How The Dynamic Between HR And Employees Is Shifting

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Workforce initiatives should be driven by employees’ needs today, says Mindy Honcoop, chief people officer at TCP Software.

The pandemic has turned much of traditional HR-employee dynamics on their head. Gone are the days when employees just went along with whatever management decreed.

For example, to get the best out of talent today, employers need to give their workers time and space to “recharge,” says Mindy Honcoop, chief people officer at TCP Software, a San Angelo, Texas-based company that provides time tracking and employee scheduling solutions.

Honcoop, who started out studying social work, talked with StrategicCHRO360 about the insights that gave her, how hybrid environments are changing companies’ approaches to employees and how technology can help prevent burnout.

What inspired you to pursue a career in HR?

When I was in college, I was pursuing a degree in social work. During my junior and senior years in school, my husband had been working full-time for three years, and he would talk about his workplace stories and HR’s involvement in situations. During these conversations, I would ask questions that he wished his HR team thought to ask, or offered strategies they should have implemented, and he arranged a meeting between myself and his HR team. After that, I knew I wanted to pursue a career in HR.

While in my social work track, we were taught about how to set up individuals to thrive within their communities by connecting them with the right tools, services and resources. These ideas can be applied to HR departments by ensuring employees have access to the correct resources, whether it be content, technology or personnel, so they can be successful in their roles.

How have you adapted to managing a team and overseeing a workforce during Covid?

I joined TCP Software at the height of the pandemic and quickly found myself attending a lot of meetings without enough time to complete my work. This prompted me to work from early in the morning to late in the evenings, since my office was now in my home. As the pandemic continued, I made a conscious effort to put blocks in my calendar so that I could take a walk or work out. I also designated Wednesdays as meeting-free days and will disable email and chat notifications for a portion of the day so that I can turn my focus to projects at hand. Once my team saw me implement these tactics, it gave them the freedom to do the same so that they can take the time they need throughout the day to reset.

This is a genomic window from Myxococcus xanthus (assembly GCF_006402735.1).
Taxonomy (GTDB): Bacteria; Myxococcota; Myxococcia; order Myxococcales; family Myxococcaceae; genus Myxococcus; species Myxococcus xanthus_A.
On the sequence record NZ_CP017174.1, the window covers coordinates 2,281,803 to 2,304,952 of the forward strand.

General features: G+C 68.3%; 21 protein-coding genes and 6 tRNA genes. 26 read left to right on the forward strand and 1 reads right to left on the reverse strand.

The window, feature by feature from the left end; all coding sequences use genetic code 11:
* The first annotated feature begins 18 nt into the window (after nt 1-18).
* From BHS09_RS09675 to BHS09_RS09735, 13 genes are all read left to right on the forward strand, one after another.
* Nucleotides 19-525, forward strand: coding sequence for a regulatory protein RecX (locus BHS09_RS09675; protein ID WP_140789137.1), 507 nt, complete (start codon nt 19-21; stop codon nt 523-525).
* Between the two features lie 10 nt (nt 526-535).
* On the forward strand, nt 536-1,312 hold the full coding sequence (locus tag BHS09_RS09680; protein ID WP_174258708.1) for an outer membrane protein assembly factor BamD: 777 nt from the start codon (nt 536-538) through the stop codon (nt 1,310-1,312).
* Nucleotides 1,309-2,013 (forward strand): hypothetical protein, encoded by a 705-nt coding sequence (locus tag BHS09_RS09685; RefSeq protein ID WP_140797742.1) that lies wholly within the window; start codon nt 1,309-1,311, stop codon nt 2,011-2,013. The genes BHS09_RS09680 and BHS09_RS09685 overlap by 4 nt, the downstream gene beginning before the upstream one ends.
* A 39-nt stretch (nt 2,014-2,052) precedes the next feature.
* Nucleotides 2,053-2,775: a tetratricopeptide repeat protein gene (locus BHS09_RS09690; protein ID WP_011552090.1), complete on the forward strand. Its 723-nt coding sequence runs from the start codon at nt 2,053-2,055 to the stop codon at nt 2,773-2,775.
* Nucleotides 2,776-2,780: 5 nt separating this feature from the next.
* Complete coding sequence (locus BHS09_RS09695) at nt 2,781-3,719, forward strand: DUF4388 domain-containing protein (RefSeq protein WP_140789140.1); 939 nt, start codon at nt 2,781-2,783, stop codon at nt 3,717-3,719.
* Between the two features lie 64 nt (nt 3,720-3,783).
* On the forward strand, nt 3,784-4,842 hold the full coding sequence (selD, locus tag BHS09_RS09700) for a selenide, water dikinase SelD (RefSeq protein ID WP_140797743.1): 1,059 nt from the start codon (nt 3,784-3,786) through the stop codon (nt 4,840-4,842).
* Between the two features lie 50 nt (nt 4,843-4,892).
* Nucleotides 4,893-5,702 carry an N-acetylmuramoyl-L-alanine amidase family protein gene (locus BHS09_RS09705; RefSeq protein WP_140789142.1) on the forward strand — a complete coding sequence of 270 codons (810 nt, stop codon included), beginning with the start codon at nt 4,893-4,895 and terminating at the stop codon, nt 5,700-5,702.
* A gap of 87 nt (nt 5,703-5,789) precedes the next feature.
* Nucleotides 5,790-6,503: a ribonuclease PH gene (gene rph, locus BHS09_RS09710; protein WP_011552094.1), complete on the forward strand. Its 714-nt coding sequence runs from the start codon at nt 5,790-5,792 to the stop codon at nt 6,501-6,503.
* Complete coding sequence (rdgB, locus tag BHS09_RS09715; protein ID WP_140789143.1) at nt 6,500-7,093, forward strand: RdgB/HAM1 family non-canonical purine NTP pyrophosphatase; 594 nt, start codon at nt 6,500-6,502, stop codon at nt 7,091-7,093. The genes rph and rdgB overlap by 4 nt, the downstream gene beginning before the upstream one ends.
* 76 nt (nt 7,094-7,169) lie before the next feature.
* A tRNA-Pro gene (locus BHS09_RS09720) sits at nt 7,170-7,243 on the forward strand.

As a company, we’re seeing that it’s become more important to look at employees’ schedules to ensure they’re taking the necessary PTO. This way, employees can recharge and HR teams can be proactive in preventing burnout. Throughout 2020, when traveling wasn’t an option, it was still important for employees to take time off for their mental well-being—and not feel like they still had to check their emails while on PTO. As folks get ready to travel this summer, it’s important for HR teams to work with managers to balance employees taking time off while ensuring productivity doesn’t suffer.

What do you think the future of workforce management looks like as more employees return to a physical workspace, or into a hybrid workspace with employees living in various locations?

Traditionally, companies were structured so that HR was the department driving changes and implementing programs, with leadership teams sponsoring these initiatives and employees going along with what was being told to them. Now, though, companies are seeing that for employees to show up and do well, the employees must be the ones to drive company advancements, with HR teams and senior leaders listening and acting on employees’ concerns and wishes—within reason. Workforce management tools must reflect this change by not only pushing information and data to HR teams, but also sharing employees’ experiences with HR teams to create a feedback loop so that processes and initiatives can be tweaked proactively to keep employees engaged.

Workforce management tools also need to help drive the shared narrative and alignment of company values to the employees. For example, if an employee chooses not to use PTO, HR teams can use data from their workforce management tools to warn employees about burnout and how that impacts their other team members. Showing employees how their decisions impact their teams can drive awareness and greater understanding while boosting their confidence and value.

How will technology impact how HR teams operate moving forward?

Moving forward, HR teams need to create a work environment that is inclusive and welcoming of all people while ensuring their well-being is taken care of. By leveraging tools that automate and simplify the scheduling process while allowing HR to see which employees may be overallocated or overworked, HR teams can work more closely with department managers to ensure that shifts are staffed correctly while ensuring that employee morale doesn’t dip. With the right technology, administrative-focused tasks become more automated, so HR teams and managers can focus on initiatives that will enrich employees’ experiences.

HR teams may also think to implement mobile tools within their companies. With mobile tools, employees can also check their PTO accrual and schedule time off, view their upcoming shifts and view their pay. This brings HR functions to employees and streamlines conversations related to staffing, time off and payroll, since these functions are at employees’ fingertips.

With the right technology stack that enriches employees’ experiences, companies find that the business value they deliver to the end user is greater, since employees are more engaged and productive.

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